12. There it will be observed the Board considered that an unexplained delay of approximately a year would entitle one party to withdraw from the arbitration. In the Calcutta case the delay was less than a year. If again we turn to what is reasonable in point of time even in India, we find that in the Indian Arbitration Act, 1899, which applies to the Presidency town of Bombay, the time fixed for making an award is three months in the absence of an agreement to the contrary and subject to the time for making the award being enlarged (see First Schedule, para, 3). So we get this much therefore as clear on the authorities, that an unexplained delay of even a fraction of the time actually occupied here would entitle the parties to withdraw from the arbitration.
13. Next as regards the arbitrator himself, it is suggested in Russell on Arbitration, Tenth Edition, at p. 197, that an arbitrator might be sued for breach of contract if he refuses to complete the reference and make an award within a reasonable time. The passage runs:
It having been established that an arbitrator can recover his fees upon an implied contract by the parties to remunerate him for his services as arbitrator it would seem that he might be sued as for a breach of contract of his part if he refused to complete the reference and make an award in a reasonable time.
14. In the present case it does not appear that the arbitrator was working for pecuniary reward. In fact we are told by the learned pleaders that the contrary is the case. That being so, I take it that an action of the kind suggested would presumably not lie against him. In this connection I may refer to another case cited by my brother Crump, viz., Savlappa v. Devchand (1901) I.L.R. 26 Bom. 132, s.c. Bom. L.R. 691, a decision of Sir Lawrence Jenkins and Mr. Justice Chandavarkar. There the suit was brought against the arbitrator for damages for his fraud in collusion with one of the parties. The ground mainly alleged for establishing the fraud was the delay in making the award. But the Court negatived the charge of fraud, and said (p. 135):-
But it is impossible to support a charge of fraud built of so flimsy a basis : there is no more reason to presume fraud than to presume negligence and if there was only negligence, then admittedly the suit will not lie.
15. It does not, however, appear in that case whether the arbitrator was working for reward, nor is it exactly clear how long the delay in that particular case was.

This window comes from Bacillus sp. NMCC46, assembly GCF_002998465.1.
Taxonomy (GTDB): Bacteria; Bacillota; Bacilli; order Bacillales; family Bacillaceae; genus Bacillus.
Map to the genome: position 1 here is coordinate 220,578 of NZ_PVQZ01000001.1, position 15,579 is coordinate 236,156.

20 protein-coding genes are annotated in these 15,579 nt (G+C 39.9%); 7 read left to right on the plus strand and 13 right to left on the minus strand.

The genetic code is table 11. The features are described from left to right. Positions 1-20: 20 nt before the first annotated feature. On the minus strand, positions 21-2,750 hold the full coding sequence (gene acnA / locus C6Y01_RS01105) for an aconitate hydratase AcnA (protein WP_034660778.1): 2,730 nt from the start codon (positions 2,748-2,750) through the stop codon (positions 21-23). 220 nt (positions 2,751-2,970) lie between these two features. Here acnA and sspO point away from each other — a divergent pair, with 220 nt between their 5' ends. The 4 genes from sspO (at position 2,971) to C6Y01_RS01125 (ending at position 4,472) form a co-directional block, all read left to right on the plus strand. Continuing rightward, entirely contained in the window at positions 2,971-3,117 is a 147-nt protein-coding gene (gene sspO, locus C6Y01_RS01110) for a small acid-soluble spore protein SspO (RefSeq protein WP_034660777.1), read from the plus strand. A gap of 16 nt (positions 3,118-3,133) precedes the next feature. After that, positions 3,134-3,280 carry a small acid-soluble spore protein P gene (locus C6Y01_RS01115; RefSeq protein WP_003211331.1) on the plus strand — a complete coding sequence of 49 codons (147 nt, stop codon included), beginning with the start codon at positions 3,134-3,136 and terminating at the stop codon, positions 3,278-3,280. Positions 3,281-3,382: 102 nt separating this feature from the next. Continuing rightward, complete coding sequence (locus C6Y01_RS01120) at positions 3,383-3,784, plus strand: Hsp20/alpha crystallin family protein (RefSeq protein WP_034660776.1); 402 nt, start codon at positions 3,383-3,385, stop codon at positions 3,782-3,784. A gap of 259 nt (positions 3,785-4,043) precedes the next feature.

16. But be that as it may, it does not really affect the precise point which we have to decide here. No doubt an important distinction between the case of Coley v. DaCosta (1889) I.L.R. 17 Cal. 200. and the present case is that in the former the award had not been made, whereas in the present case the award has been made. But we have to remember that here the parties were all laymen, and in my judgment it is not fatal to the appellant that he did not give a formal legal notice withdrawing from the arbitration. In my judgment, on the facts here, we still have it that the arbitrator failed in his duty, and that consequently the award ought not to be filed.
17. Under those circumstances I need only allude to other points on which the case might be put. I am by no means satisfied that the case here might not be put on this ground that by their conduct the parties, viz., the litigants and the arbitrator all really abandoned the reference. But that was not the precise way in which the case was put in the Court below, and I do not therefore pursue it. Nor need I go into the complaints as to the details of the award that have been urged before us. But one or two I may notice in passing. The arbitrator has purported to direct that the appellant should pay the debts and recover the outstandings, whereas, as has been pointed out by his pleader, it may be that after this lapse of time all the outstandings have become barred by limitation. Prima facie then it is most unfair that the arbitrator should thus allow five years to pass as regards ordinary outstandings without doing anything.
18. Then there are several other objections which have been urged before us, based on paragraphs 6 and 8 of the award. They are certainly curious provisions. But we have not gone into them, nor required the pleader for the respondents to deal with those points, because in our judgment it is unnecessary so to do, having regard to the main point as regards the lapse of time,
19. Under these circumstances I would allow the appeal, and discharge the order of the learned Judge and dismiss this application,
20. As regards costs, the appellant has deliberately attempted to deceive the Court by asserting matters which were clearly false to his own knowledge, viz., that he had not signed the reference, and, secondly, that he had abandoned it at once. That being so, this is one of those exceptional cases where, having regard to his conduct, he should be deprived of all his costs. Our order as to costs will, therefore, be that each party do bear his own costs throughout.
21. I agree.